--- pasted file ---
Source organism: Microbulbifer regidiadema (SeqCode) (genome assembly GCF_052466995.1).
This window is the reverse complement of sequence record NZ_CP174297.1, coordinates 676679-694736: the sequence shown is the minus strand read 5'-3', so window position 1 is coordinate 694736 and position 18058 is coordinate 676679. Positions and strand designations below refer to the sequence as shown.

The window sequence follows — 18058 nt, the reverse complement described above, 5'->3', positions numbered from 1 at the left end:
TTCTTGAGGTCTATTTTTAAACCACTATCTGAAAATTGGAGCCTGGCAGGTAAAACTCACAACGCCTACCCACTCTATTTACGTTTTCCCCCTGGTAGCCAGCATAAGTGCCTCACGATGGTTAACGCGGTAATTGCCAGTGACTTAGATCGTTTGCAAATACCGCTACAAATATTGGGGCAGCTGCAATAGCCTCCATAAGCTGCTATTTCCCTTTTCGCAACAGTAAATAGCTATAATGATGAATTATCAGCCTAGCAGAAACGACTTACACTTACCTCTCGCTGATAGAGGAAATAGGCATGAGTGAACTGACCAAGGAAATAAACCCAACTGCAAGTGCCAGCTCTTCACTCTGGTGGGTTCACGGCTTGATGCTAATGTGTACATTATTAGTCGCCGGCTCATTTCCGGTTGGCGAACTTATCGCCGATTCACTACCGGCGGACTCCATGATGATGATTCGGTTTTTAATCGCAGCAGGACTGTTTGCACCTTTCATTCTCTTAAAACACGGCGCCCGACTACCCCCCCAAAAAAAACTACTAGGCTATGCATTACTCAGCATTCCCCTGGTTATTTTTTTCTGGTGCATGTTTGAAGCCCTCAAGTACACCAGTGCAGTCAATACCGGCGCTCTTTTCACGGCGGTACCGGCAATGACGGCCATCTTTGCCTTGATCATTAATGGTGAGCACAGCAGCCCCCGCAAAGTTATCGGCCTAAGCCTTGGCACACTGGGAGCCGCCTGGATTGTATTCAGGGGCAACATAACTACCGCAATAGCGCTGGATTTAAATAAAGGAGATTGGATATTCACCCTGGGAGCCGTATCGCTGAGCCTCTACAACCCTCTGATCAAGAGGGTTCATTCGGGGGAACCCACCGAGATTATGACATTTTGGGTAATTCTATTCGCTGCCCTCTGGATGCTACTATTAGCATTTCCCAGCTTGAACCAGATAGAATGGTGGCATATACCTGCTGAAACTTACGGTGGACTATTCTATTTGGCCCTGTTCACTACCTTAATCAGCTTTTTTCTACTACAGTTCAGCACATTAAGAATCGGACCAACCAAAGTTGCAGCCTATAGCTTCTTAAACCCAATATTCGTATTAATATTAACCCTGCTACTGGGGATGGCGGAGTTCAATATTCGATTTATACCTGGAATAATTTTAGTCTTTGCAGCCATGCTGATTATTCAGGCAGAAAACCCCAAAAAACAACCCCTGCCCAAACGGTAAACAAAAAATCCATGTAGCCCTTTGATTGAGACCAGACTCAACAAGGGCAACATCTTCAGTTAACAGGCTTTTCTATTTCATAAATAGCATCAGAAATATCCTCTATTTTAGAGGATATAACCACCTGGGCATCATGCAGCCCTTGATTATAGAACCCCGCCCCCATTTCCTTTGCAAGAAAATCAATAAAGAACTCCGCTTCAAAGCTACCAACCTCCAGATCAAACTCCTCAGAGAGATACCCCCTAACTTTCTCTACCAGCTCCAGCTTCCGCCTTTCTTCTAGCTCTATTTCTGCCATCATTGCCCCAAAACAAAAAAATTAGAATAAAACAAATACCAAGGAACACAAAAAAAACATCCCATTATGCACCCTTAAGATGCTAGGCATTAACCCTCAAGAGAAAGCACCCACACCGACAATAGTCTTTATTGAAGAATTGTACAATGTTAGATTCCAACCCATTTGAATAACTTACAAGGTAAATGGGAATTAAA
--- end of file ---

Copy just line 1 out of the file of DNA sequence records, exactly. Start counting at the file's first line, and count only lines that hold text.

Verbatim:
Source organism: Microbulbifer regidiadema (SeqCode) (genome assembly GCF_052466995.1).